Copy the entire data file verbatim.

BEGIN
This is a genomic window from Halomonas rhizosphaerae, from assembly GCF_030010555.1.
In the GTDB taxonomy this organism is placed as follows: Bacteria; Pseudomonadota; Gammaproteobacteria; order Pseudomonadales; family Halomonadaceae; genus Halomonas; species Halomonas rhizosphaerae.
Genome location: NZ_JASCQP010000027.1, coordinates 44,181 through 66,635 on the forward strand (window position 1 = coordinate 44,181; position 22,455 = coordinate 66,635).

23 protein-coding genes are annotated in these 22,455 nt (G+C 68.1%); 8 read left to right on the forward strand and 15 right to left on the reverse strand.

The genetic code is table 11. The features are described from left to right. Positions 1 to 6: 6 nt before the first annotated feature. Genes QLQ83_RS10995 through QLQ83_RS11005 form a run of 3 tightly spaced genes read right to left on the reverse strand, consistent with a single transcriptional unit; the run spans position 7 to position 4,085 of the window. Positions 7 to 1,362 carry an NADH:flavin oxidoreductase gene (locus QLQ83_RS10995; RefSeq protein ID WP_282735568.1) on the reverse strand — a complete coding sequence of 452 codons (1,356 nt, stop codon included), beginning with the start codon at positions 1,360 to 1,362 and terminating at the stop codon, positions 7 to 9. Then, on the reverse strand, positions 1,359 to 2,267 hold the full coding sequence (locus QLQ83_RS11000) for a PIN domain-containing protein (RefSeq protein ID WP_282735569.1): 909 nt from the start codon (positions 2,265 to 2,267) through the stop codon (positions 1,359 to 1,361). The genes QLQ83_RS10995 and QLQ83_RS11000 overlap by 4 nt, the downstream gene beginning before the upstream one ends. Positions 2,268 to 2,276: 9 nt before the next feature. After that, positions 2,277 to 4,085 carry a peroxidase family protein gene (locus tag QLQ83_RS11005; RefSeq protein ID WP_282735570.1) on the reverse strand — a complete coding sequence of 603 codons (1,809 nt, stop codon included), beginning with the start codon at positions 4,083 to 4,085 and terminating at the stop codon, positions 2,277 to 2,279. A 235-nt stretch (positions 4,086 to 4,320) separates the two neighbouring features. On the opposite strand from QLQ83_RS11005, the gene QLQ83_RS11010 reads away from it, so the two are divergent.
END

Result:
This is a genomic window from Halomonas rhizosphaerae, from assembly GCF_030010555.1.
In the GTDB taxonomy this organism is placed as follows: Bacteria; Pseudomonadota; Gammaproteobacteria; order Pseudomonadales; family Halomonadaceae; genus Halomonas; species Halomonas rhizosphaerae.
Genome location: NZ_JASCQP010000027.1, coordinates 44,181 through 66,635 on the forward strand (window position 1 = coordinate 44,181; position 22,455 = coordinate 66,635).

23 protein-coding genes are annotated in these 22,455 nt (G+C 68.1%); 8 read left to right on the forward strand and 15 right to left on the reverse strand.

The genetic code is table 11. The features are described from left to right. Positions 1 to 6: 6 nt before the first annotated feature. Genes QLQ83_RS10995 through QLQ83_RS11005 form a run of 3 tightly spaced genes read right to left on the reverse strand, consistent with a single transcriptional unit; the run spans position 7 to position 4,085 of the window. Positions 7 to 1,362 carry an NADH:flavin oxidoreductase gene (locus QLQ83_RS10995; RefSeq protein ID WP_282735568.1) on the reverse strand — a complete coding sequence of 452 codons (1,356 nt, stop codon included), beginning with the start codon at positions 1,360 to 1,362 and terminating at the stop codon, positions 7 to 9. Then, on the reverse strand, positions 1,359 to 2,267 hold the full coding sequence (locus QLQ83_RS11000) for a PIN domain-containing protein (RefSeq protein ID WP_282735569.1): 909 nt from the start codon (positions 2,265 to 2,267) through the stop codon (positions 1,359 to 1,361). The genes QLQ83_RS10995 and QLQ83_RS11000 overlap by 4 nt, the downstream gene beginning before the upstream one ends. Positions 2,268 to 2,276: 9 nt before the next feature. After that, positions 2,277 to 4,085 carry a peroxidase family protein gene (locus tag QLQ83_RS11005; RefSeq protein ID WP_282735570.1) on the reverse strand — a complete coding sequence of 603 codons (1,809 nt, stop codon included), beginning with the start codon at positions 4,083 to 4,085 and terminating at the stop codon, positions 2,277 to 2,279. A 235-nt stretch (positions 4,086 to 4,320) separates the two neighbouring features. On the opposite strand from QLQ83_RS11005, the gene QLQ83_RS11010 reads away from it, so the two are divergent.